South Florida Criminal Defense Lawyer Blog

Most Americans shy away from Latin or Greek sounding words and one at the top of the list to find out about is Habeas Corpus.  In Latin, Habeas Corpus means that “you should have the body” or “produce the body.”  But in our legal system, Habeas Corpus means that anyone arrested cannot be held indefinitely without a judge reviewing the government’s proof.  When Habeas Corpus is “suspended,” it suspends a court’s power to force the government to make a showing of why an arrest is justified.



It works like this: Once the government “suspends” Habeas Corpus, anyone arrested is kept in jail until a government official decides to either file a case, file a charge, or allow the detainee any access to an impartial hearing in court.  It is one of those fundamental constitutional rights that are the underpinning of due process, equal protection and fundamental fairness. It gives individuals the right and the power to have a court review any arrest and decide if there is sufficient evidence to bind that person over for a trial.

It exists as a fundamental and very elemental writ and once filed, the arresting agency (Federal or State) must immediately “produce the body”  (Habeas Corpus) before a judge who will ask the government why that person is in jail and when and what charges the prosecutor believes he/she can sustain.  Without access to a court and a fair and impartial hearing, anyone arrested remains in custody for…well maybe for weeks, months, or (as we see in the Guantanamo detainees) years.

Historically, Habeas Corpus was first inspired as a fundamental right in the Magna Carta in 1215, the “Great Charter” issued at Runnymede on the banks of the Thames River.  The Magna Carta was an official document issued by the British King John after a revolt by the British nobility in which British kings guaranteed they would respect feudal rights and privileges, uphold the nation’s laws, and uphold the freedom of the church. In the U.S., the right of Habeas Corpus was inserted in the Article 1, Section 9 of the U.S. Constitution and only during the early years of the American Civil War was Habeas Corpus suspended.  The reason was that Maryland was about to join the Confederacy and Washington D.C., the nations capital, was so full of spies and agents for the Confederacy that Abraham Lincoln asked the U.S. Congress to suspend Habeas Corpus so they could deal with what was a real emergency.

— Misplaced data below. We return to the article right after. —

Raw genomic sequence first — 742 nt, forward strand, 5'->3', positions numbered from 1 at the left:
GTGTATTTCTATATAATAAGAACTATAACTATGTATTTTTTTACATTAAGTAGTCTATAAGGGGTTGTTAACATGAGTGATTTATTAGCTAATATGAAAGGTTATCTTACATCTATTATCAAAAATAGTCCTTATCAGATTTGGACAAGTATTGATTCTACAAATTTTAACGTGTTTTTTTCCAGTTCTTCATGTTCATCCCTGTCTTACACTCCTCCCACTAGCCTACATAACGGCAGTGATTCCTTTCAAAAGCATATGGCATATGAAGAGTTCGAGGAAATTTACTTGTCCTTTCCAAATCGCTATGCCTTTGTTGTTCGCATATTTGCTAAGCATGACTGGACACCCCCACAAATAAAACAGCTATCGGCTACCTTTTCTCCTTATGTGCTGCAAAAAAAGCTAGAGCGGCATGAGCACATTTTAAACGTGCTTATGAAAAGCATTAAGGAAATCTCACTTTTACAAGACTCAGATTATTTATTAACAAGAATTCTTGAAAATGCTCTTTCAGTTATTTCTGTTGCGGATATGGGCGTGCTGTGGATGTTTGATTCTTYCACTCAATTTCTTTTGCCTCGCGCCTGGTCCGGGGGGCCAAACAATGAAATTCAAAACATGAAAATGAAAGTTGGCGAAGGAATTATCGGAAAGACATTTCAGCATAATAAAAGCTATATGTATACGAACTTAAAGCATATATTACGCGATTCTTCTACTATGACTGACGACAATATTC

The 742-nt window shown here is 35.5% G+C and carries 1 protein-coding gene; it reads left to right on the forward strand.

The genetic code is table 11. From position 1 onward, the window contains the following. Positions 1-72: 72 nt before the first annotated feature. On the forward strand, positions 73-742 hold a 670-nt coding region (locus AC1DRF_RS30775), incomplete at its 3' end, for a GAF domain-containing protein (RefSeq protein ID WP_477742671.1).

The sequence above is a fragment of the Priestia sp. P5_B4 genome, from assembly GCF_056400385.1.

What is pending today is the real possibility that ISIS (ISIL) may commit some atrocity on U.S. soil, similar to the murderous attack that killed 129 people in Paris.  At that moment it is very likely that the Federal government will ask the Congress to act (as the constitution permits) to suspend Habeas Corpus for the duration of an emergency.  Suspension of Habeas Corpus is an easy governmental response to a terrorist event.  We are seeing something very similar in France as it has declared a state of emergency and authorized the police to investigate, arrest and detain suspects and then, at a pace and time convenient to the French government, begin the process of proving guilt.  The French do not have a formal process in its criminal laws, but we do, and that is the writ of Habeas Corpus.  As time goes forward the subject of Habeas Corpus is something we can all expect to be very topical and current.

If terrorists commit an atrocity on U.S. soil and the federal government wants to act expeditiously to arrest and detain suspects and wants to be free of the responsibility to respond to an independent judiciary, you will hear our federal government ask to suspend Habeas Corpus.  Without it, no one arrested has the ability to ask the government to simply make a showing of what proof it intends to use at a trial.  It is only a burden if the government wants to act without controls or any obligation to prove up a charge.   If we suspend Habeas Corpus, it is almost a certainty that police agencies will make large sweeping arrests without having to answer to a judge who will ask: “Why?”



On October 22nd, 2015, President Obama met with the Marshall Project, as well as a new group called the Law Enforcement Leaders to Reduce Crime and Incarceration. The new group is made up of 130 police department heads and law enforcement officials, including William J. Bratton of the New York City Police Department, Charlie Beck of the Los Angeles California Police Department, and the Chief of Police of Chicago, Garry F. McCarthy.

Prior to their launch event on October 21st, the group issued a Statement of Principles,  concerning the incarceration rates  in the United States.   In the Statement they wrote: “…too many people are behind bars that don’t belong there.”   The group has encouraged a  public debate on the policy considerations of incarceration. The group encouraged the modification of legislation to reduce mandatory minimum prison sentences.